52673140353_4c2e47729b_k.jpg7T4A0768 by tdgraves, on Flickr


52672639451_cc88b42af4_k.jpg7T4A0804 by tdgraves, on Flickr


52672639511_ae337353ce_k.jpg7T4A0822 by tdgraves, on Flickr


52672639701_e262ebb806_k.jpg7T4A0847 by tdgraves, on Flickr


The cubs definitely seemed more interested in this dinner, than their starter!


52672639931_7cc03ec84e_k.jpg7T4A0897 by tdgraves, on Flickr


52672141387_c7abc94f5f_k.jpg7T4A0901 by tdgraves, on Flickr


52673077995_c06e053be4_k.jpg7T4A0904 by tdgraves, on Flickr


52672141642_38dd658e61_k.jpg7T4A0925 by tdgraves, on Flickr


52673141303_d09ae15cb5_k.jpg7T4A0974 by tdgraves, on Flickr


52673078375_60eeb3ca66_k.jpg7T4A0992 by tdgraves, on Flickr


52672934829_cae4c044cc_k.jpg7T4A1026 by tdgraves, on Flickr


Wow! What a start. We were all very happy to return to camp sans sundowners!! 25 safaris and now our first lion kill. Maybe the COVID cancellations were meant to be?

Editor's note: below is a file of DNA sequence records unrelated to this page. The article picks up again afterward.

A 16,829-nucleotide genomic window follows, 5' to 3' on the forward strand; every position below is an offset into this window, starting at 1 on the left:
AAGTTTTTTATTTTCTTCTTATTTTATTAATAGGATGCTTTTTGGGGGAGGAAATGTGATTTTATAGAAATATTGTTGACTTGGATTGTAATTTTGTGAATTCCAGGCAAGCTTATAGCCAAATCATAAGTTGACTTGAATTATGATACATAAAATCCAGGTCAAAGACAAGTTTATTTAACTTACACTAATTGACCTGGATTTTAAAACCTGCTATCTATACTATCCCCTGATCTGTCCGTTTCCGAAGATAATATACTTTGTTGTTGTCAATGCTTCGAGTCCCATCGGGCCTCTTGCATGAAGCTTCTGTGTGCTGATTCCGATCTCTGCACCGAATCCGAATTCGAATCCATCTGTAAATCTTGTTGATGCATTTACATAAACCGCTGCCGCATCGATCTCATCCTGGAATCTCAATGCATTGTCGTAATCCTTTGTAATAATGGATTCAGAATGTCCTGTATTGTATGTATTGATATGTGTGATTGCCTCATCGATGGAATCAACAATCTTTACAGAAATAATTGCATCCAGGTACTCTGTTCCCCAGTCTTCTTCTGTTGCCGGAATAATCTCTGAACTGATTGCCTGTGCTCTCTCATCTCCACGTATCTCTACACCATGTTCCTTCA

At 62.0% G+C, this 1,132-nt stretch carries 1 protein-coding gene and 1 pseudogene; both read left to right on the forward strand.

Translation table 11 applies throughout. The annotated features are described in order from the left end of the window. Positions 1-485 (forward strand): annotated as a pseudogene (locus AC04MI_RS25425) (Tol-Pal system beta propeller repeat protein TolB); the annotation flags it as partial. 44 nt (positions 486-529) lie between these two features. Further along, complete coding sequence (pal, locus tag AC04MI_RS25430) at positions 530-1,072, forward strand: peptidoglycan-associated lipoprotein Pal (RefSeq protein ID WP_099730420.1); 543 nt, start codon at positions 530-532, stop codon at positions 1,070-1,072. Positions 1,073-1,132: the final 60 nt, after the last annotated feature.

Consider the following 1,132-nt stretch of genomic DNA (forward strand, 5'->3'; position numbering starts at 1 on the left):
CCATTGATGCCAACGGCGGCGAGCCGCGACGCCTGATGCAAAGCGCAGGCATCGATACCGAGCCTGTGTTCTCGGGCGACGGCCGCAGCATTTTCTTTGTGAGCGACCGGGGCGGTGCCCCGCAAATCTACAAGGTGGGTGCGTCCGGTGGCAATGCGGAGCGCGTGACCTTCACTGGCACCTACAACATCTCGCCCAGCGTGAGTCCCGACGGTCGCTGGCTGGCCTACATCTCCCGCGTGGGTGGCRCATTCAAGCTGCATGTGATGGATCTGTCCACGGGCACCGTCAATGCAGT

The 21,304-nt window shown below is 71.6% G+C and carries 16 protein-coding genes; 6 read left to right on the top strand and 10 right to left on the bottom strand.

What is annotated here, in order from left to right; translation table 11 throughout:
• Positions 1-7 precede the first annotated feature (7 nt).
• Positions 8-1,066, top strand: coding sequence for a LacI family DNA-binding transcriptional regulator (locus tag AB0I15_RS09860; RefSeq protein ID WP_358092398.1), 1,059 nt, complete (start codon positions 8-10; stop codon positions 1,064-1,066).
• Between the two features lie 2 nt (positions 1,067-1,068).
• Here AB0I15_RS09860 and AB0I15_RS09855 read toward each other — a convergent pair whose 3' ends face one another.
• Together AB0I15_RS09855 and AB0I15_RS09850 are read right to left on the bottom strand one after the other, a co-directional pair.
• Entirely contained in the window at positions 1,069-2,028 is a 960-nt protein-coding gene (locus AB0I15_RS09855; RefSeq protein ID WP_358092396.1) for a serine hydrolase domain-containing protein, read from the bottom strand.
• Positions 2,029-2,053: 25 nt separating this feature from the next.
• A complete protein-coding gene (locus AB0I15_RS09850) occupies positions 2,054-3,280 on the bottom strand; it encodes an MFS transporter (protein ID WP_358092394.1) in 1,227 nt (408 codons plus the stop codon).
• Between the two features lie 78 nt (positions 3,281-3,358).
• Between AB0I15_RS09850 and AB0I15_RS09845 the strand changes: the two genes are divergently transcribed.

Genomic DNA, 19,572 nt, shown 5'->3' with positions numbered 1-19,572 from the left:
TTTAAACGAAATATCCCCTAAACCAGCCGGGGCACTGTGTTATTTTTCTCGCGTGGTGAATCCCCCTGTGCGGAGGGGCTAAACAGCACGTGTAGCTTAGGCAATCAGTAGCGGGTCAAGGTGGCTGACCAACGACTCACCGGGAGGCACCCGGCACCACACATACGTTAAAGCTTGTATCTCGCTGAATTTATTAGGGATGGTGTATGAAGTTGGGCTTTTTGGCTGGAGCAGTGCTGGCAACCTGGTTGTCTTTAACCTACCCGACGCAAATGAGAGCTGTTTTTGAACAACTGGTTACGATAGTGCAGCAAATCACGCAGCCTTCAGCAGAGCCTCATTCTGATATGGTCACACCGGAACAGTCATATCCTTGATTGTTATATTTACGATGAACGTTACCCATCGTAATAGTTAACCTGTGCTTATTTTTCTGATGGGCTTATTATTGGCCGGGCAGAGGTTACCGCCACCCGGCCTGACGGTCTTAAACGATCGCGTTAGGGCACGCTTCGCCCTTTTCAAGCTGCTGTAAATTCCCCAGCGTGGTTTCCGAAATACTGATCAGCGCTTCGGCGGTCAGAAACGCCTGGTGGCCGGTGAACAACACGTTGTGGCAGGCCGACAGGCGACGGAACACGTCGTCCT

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what an exciting drive! and splendid photo's perhaps Thompson's gazelle just tastes better @Tdgraves

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6 hours ago, Towlersonsafari said:

perhaps Thompson's gazelle just tastes better


and maybe a more tender steak than wildebeest.


Wonderful photos @Tdgraves- I keep returning to those flamingos in flight - beautiful.

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10 hours ago, Tdgraves said:

Wow! What a start.


What a start indeed!    The Tommie looks skinny in the photos - do you think the Lioness twigged that it was weak or somehow incapacitated?   Or did the Lioness take advantage of the Tommie thinking she could not possibly catch it?